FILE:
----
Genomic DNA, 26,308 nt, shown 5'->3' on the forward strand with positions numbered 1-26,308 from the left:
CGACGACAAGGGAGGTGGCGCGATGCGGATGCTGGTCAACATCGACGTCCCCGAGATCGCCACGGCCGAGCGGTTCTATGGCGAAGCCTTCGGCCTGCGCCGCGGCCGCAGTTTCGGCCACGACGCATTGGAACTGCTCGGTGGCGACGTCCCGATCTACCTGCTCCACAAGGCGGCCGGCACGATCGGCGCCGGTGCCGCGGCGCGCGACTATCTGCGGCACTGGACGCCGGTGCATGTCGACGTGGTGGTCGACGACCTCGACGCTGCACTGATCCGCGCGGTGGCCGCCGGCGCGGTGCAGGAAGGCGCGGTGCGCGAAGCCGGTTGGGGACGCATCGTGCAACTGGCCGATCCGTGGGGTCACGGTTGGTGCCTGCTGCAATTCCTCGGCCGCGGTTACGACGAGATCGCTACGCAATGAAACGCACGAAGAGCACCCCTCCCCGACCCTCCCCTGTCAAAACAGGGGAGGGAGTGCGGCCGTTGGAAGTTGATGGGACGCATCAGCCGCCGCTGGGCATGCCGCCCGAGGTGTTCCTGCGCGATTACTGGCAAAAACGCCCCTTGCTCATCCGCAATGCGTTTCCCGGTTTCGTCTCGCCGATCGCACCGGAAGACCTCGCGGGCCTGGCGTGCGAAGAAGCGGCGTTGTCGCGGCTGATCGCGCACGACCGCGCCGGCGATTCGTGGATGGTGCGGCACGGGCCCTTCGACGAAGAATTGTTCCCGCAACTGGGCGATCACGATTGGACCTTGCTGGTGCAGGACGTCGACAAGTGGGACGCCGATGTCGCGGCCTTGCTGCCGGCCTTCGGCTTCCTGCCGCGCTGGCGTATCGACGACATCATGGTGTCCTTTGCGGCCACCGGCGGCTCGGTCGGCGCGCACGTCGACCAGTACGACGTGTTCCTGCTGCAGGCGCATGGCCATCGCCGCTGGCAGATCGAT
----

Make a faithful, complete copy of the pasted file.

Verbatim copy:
Genomic DNA, 26,308 nt, shown 5'->3' on the forward strand with positions numbered 1-26,308 from the left:
CGACGACAAGGGAGGTGGCGCGATGCGGATGCTGGTCAACATCGACGTCCCCGAGATCGCCACGGCCGAGCGGTTCTATGGCGAAGCCTTCGGCCTGCGCCGCGGCCGCAGTTTCGGCCACGACGCATTGGAACTGCTCGGTGGCGACGTCCCGATCTACCTGCTCCACAAGGCGGCCGGCACGATCGGCGCCGGTGCCGCGGCGCGCGACTATCTGCGGCACTGGACGCCGGTGCATGTCGACGTGGTGGTCGACGACCTCGACGCTGCACTGATCCGCGCGGTGGCCGCCGGCGCGGTGCAGGAAGGCGCGGTGCGCGAAGCCGGTTGGGGACGCATCGTGCAACTGGCCGATCCGTGGGGTCACGGTTGGTGCCTGCTGCAATTCCTCGGCCGCGGTTACGACGAGATCGCTACGCAATGAAACGCACGAAGAGCACCCCTCCCCGACCCTCCCCTGTCAAAACAGGGGAGGGAGTGCGGCCGTTGGAAGTTGATGGGACGCATCAGCCGCCGCTGGGCATGCCGCCCGAGGTGTTCCTGCGCGATTACTGGCAAAAACGCCCCTTGCTCATCCGCAATGCGTTTCCCGGTTTCGTCTCGCCGATCGCACCGGAAGACCTCGCGGGCCTGGCGTGCGAAGAAGCGGCGTTGTCGCGGCTGATCGCGCACGACCGCGCCGGCGATTCGTGGATGGTGCGGCACGGGCCCTTCGACGAAGAATTGTTCCCGCAACTGGGCGATCACGATTGGACCTTGCTGGTGCAGGACGTCGACAAGTGGGACGCCGATGTCGCGGCCTTGCTGCCGGCCTTCGGCTTCCTGCCGCGCTGGCGTATCGACGACATCATGGTGTCCTTTGCGGCCACCGGCGGCTCGGTCGGCGCGCACGTCGACCAGTACGACGTGTTCCTGCTGCAGGCGCATGGCCATCGCCGCTGGCAGATCGAT